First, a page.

Beard style for v shaped face
One local Cumbrian argument, moreover, suggests that the necessary model was indeed available much earlier than the twelfth century and that the Penrith stone belongs to the pre-Norman period. On the Cumbrian plaque the hem of Christ?s garment dips at the corners to leave parts of his legs exposed. Something of this treatment can be found in the late tenth- or early eleventh-century Southampton Psalter (Henry 1967, pl. 45) but the only other occurrence of this form in Insular sculpture is on the Crucifixion scene on the tenth-century Cumbrian cross at Gosforth (no. 1) where, like Penrith, Christ is shown without a cross. This suggests two possibilities. Firstly, the Penrith sculptor may have modified his Irish model under the influence of an impressive local monument. Alternatively (and more likely) both Gosforth and Penrith may have been responding independently to the same model which was therefore available in Cumbria by the tenth century. In either case a tenth-century date for Penrith is implied and that dating would, of course, provide a plausible setting for the importation of metalwork into Cumbria by Gaelic-Norse traders or settlers from either Ireland or those Irish Sea areas within its artistic sphere.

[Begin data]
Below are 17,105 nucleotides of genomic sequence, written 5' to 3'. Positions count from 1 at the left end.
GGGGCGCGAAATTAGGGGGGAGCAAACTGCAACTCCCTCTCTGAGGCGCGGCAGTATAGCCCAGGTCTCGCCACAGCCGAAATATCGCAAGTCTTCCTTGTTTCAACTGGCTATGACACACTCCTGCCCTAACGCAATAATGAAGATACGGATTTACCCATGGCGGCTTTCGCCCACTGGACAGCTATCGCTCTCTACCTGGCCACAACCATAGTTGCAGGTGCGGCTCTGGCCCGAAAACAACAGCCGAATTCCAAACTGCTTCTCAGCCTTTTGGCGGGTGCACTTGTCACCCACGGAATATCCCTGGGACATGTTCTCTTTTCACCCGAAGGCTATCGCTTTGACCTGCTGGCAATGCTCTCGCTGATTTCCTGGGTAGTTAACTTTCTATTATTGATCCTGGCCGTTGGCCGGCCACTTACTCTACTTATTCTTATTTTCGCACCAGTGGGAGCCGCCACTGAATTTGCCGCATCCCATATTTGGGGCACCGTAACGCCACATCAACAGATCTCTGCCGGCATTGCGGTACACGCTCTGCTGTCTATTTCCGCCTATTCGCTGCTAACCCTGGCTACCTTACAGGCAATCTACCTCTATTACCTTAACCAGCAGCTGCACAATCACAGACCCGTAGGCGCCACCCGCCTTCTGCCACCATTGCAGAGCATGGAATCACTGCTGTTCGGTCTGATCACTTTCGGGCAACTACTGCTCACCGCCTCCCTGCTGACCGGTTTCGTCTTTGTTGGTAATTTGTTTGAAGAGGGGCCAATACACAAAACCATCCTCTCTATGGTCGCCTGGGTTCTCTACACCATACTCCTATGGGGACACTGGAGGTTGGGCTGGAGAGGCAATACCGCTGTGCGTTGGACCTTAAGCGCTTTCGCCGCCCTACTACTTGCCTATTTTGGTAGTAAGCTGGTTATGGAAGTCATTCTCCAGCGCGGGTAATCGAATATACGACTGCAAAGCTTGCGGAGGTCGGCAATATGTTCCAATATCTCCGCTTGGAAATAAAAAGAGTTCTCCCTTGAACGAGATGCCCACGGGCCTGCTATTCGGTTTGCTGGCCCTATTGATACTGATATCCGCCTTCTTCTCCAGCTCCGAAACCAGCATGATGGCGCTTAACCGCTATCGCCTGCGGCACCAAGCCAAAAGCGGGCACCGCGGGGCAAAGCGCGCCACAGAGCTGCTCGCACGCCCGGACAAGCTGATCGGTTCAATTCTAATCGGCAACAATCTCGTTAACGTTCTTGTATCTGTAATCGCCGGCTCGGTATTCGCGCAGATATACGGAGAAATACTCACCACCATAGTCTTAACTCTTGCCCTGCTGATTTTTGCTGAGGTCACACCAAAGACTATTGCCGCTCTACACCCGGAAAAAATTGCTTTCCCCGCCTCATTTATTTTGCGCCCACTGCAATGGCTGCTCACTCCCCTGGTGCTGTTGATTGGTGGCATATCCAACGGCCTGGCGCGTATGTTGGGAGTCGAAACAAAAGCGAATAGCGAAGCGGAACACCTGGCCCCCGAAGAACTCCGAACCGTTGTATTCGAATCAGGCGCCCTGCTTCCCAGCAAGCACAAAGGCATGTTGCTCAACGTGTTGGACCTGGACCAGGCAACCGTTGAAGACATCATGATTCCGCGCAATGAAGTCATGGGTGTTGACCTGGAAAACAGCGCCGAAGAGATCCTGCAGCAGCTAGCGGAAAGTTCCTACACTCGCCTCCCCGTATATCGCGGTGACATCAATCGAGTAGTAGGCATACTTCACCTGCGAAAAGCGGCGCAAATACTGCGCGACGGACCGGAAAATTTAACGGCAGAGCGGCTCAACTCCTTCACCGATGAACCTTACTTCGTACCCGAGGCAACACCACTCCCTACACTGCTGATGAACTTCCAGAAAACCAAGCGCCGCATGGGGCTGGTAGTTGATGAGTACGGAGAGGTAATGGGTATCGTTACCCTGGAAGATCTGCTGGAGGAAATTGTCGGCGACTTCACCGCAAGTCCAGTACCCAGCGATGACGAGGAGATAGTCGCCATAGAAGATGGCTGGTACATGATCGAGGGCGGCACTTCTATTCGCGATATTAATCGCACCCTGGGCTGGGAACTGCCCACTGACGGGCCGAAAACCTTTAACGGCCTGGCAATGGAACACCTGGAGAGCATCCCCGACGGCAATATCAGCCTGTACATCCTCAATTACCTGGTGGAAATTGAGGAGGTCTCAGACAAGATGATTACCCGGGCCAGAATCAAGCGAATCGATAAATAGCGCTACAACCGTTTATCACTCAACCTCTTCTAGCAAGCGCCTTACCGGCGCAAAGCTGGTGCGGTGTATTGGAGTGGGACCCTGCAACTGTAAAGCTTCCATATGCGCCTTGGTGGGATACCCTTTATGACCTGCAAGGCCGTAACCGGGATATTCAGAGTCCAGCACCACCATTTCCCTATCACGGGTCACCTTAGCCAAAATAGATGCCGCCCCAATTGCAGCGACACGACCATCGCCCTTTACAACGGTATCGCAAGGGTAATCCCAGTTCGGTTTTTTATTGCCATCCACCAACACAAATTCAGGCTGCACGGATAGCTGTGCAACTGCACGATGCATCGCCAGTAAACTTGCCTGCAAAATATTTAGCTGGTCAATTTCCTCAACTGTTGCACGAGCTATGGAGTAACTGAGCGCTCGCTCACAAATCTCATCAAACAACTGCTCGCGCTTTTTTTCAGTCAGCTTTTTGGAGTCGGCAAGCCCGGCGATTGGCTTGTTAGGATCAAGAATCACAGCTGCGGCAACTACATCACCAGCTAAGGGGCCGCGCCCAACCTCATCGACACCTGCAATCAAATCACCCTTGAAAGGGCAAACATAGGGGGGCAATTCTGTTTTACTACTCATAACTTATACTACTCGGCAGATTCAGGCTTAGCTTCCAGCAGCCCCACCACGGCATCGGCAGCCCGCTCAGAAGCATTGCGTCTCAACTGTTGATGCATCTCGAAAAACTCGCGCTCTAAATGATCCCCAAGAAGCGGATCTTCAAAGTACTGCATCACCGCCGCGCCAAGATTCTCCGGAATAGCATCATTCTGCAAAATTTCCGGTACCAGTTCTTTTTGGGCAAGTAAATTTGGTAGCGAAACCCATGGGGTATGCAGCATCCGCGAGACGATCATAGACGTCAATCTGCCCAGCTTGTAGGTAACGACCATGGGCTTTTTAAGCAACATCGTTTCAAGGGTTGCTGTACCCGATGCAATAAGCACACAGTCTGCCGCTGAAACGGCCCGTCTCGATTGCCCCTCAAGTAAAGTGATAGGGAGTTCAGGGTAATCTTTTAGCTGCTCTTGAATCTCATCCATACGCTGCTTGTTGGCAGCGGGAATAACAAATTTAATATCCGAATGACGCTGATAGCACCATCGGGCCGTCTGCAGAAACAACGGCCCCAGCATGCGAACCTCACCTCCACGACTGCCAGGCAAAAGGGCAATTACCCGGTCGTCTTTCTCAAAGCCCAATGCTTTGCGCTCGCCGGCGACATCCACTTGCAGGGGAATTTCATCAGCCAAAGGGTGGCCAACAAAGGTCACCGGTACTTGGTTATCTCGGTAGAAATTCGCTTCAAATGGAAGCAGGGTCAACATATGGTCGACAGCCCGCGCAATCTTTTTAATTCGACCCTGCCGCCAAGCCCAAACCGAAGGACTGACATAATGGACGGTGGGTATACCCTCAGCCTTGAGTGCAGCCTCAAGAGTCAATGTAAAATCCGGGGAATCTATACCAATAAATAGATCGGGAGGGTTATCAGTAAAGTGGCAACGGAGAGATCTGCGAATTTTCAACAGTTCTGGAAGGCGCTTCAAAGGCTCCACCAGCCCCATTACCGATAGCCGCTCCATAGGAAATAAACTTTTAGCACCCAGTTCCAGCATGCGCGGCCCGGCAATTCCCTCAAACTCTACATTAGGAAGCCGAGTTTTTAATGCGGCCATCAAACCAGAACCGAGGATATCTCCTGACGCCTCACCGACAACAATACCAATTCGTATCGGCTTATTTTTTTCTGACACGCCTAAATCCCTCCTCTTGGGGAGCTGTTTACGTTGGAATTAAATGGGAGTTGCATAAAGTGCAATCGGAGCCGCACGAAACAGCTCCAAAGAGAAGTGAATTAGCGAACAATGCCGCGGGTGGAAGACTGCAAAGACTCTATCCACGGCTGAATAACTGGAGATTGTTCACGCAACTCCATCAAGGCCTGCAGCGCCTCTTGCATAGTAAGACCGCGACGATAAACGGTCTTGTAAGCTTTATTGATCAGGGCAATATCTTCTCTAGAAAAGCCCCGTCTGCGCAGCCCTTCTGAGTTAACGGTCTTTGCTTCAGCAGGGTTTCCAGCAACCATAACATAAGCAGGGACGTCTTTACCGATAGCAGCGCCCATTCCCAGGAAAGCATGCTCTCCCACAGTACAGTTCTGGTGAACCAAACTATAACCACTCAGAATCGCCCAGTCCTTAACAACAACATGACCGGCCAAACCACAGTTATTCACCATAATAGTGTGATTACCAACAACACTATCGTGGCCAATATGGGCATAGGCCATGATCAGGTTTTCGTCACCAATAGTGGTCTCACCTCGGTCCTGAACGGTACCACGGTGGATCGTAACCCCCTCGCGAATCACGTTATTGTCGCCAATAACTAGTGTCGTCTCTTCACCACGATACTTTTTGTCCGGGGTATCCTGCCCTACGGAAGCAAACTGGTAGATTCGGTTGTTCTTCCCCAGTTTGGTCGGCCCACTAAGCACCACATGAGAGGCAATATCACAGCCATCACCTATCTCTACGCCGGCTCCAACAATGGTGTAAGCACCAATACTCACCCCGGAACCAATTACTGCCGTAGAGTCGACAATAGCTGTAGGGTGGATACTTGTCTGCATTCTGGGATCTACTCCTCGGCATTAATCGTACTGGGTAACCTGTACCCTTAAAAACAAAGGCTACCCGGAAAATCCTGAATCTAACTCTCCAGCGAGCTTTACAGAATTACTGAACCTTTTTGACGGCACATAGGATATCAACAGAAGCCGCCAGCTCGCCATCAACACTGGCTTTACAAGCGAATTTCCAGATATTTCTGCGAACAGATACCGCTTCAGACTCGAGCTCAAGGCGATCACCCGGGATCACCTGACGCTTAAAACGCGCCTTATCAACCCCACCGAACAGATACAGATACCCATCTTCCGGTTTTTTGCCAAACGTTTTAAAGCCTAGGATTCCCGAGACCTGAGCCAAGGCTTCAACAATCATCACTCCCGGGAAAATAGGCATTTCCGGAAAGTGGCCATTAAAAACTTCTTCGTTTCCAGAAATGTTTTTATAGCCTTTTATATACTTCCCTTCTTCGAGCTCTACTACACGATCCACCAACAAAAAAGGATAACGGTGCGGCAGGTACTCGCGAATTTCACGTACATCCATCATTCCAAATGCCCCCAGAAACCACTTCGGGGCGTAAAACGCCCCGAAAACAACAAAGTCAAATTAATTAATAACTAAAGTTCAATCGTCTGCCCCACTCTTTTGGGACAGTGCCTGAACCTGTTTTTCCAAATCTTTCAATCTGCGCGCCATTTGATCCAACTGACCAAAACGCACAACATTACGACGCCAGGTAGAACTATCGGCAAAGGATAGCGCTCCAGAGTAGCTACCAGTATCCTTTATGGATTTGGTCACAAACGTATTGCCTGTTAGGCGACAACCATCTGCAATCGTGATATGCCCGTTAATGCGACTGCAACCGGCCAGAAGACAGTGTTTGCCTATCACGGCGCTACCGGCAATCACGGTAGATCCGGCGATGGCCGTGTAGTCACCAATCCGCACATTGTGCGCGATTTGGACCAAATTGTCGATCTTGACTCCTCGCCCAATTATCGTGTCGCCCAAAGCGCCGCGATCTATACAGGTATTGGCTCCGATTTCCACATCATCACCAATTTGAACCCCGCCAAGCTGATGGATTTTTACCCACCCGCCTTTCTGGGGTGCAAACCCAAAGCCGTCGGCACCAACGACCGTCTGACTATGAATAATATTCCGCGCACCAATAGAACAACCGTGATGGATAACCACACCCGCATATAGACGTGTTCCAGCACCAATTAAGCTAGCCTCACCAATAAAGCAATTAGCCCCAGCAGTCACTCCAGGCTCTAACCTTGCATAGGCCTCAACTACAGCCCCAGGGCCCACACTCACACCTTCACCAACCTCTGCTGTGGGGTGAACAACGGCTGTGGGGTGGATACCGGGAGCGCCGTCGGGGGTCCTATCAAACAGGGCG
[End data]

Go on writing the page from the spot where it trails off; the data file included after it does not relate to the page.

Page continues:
The original function of the carving, given its incomplete state, is debatable. The width can plausibly be restored to c. 36 cm but its height is more difficult to reconstruct since we cannot know whether there were further figures, or scenes, below what now survives. Taking account of the proportions of the metalwork plaques which provide such close parallels, however, it is probably significant that all of the visible figures could be contained within a frame of c. 36 cm square. Of the numerous possible functions for a stone of this size three can be suggested as most appropriate: shrine fragment; altar frontal; wall plaque. That it once formed part of a composite shrine seems unlikely, however, in the absence of any original joints or rebates on the surviving sides, though it might be noted that the (restored) dimensions of the Penrith stone are close to those of the end-panel of the Cuthbert reliquary coffin (Kitzinger 1956, 215). The possibility that it once formed part of a composite altar frontal is suggested by the fact that this appears to have been the function of two other small Crucifixion carvings from Phillack in Cornwall and from the Calf of Man (Thomas 1961; idem 1978, 77; Megaw 1958). But these and other frontals are all much taller than the Penrith stone?s suggested dimensions (Thomas 1967a, 106–10; 1971, 183–90) and both a broad base and a thick mensa would have been necessary to embody the Cumbrian carving in an altar of usable height. The most likely function is therefore that of a wall plaque and in its dimensions it would then be comparable with plaques from Marton in Lincolnshire and Bride in the Isle of Man (Taylor and Taylor 1966, 13; Kermode 1907, pl. LXV). The boar graffito must have been added after the carving had been discarded from its original use.